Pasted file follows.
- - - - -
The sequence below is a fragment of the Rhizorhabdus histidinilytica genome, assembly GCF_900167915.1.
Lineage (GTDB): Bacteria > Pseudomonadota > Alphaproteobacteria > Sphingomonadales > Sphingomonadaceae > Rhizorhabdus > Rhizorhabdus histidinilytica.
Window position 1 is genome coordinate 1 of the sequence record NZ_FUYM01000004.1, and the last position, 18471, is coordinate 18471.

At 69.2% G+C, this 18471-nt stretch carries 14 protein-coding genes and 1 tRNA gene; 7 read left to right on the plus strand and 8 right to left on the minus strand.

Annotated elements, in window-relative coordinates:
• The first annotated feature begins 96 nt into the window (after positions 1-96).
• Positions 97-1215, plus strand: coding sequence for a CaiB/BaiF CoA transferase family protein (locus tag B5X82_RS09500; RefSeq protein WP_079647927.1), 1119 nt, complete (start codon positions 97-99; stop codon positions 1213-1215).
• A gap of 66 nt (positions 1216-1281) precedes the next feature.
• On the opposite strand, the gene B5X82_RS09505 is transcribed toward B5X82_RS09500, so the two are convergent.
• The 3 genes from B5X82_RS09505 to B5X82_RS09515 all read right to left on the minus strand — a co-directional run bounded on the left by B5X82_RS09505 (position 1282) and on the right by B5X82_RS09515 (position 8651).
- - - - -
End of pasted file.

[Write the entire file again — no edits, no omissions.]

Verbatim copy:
The sequence below is a fragment of the Rhizorhabdus histidinilytica genome, assembly GCF_900167915.1.
Lineage (GTDB): Bacteria > Pseudomonadota > Alphaproteobacteria > Sphingomonadales > Sphingomonadaceae > Rhizorhabdus > Rhizorhabdus histidinilytica.
Window position 1 is genome coordinate 1 of the sequence record NZ_FUYM01000004.1, and the last position, 18471, is coordinate 18471.

At 69.2% G+C, this 18471-nt stretch carries 14 protein-coding genes and 1 tRNA gene; 7 read left to right on the plus strand and 8 right to left on the minus strand.

Annotated elements, in window-relative coordinates:
• The first annotated feature begins 96 nt into the window (after positions 1-96).
• Positions 97-1215, plus strand: coding sequence for a CaiB/BaiF CoA transferase family protein (locus tag B5X82_RS09500; RefSeq protein WP_079647927.1), 1119 nt, complete (start codon positions 97-99; stop codon positions 1213-1215).
• A gap of 66 nt (positions 1216-1281) precedes the next feature.
• On the opposite strand, the gene B5X82_RS09505 is transcribed toward B5X82_RS09500, so the two are convergent.
• The 3 genes from B5X82_RS09505 to B5X82_RS09515 all read right to left on the minus strand — a co-directional run bounded on the left by B5X82_RS09505 (position 1282) and on the right by B5X82_RS09515 (position 8651).